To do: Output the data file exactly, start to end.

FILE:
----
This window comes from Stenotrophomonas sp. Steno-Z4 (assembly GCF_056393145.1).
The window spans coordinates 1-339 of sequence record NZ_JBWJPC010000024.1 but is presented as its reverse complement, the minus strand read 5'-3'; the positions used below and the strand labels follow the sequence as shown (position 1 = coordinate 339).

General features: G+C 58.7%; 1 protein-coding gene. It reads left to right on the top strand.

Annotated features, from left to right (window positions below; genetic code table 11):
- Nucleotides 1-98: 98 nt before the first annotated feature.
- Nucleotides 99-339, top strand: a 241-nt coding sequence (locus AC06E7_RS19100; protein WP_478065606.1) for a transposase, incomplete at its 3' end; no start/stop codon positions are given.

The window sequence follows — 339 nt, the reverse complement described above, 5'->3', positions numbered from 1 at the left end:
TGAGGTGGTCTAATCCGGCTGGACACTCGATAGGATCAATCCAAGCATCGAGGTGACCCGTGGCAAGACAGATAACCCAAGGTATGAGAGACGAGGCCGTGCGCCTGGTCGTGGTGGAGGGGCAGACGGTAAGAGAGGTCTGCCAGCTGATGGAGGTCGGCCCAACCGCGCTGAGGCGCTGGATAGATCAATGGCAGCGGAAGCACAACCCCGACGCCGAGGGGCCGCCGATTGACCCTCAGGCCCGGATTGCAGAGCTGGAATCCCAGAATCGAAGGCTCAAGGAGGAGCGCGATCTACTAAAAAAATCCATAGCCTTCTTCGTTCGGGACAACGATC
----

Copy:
This window comes from Stenotrophomonas sp. Steno-Z4 (assembly GCF_056393145.1).
The window spans coordinates 1-339 of sequence record NZ_JBWJPC010000024.1 but is presented as its reverse complement, the minus strand read 5'-3'; the positions used below and the strand labels follow the sequence as shown (position 1 = coordinate 339).

General features: G+C 58.7%; 1 protein-coding gene. It reads left to right on the top strand.

Annotated features, from left to right (window positions below; genetic code table 11):
- Nucleotides 1-98: 98 nt before the first annotated feature.
- Nucleotides 99-339, top strand: a 241-nt coding sequence (locus AC06E7_RS19100; protein WP_478065606.1) for a transposase, incomplete at its 3' end; no start/stop codon positions are given.

The window sequence follows — 339 nt, the reverse complement described above, 5'->3', positions numbered from 1 at the left end:
TGAGGTGGTCTAATCCGGCTGGACACTCGATAGGATCAATCCAAGCATCGAGGTGACCCGTGGCAAGACAGATAACCCAAGGTATGAGAGACGAGGCCGTGCGCCTGGTCGTGGTGGAGGGGCAGACGGTAAGAGAGGTCTGCCAGCTGATGGAGGTCGGCCCAACCGCGCTGAGGCGCTGGATAGATCAATGGCAGCGGAAGCACAACCCCGACGCCGAGGGGCCGCCGATTGACCCTCAGGCCCGGATTGCAGAGCTGGAATCCCAGAATCGAAGGCTCAAGGAGGAGCGCGATCTACTAAAAAAATCCATAGCCTTCTTCGTTCGGGACAACGATC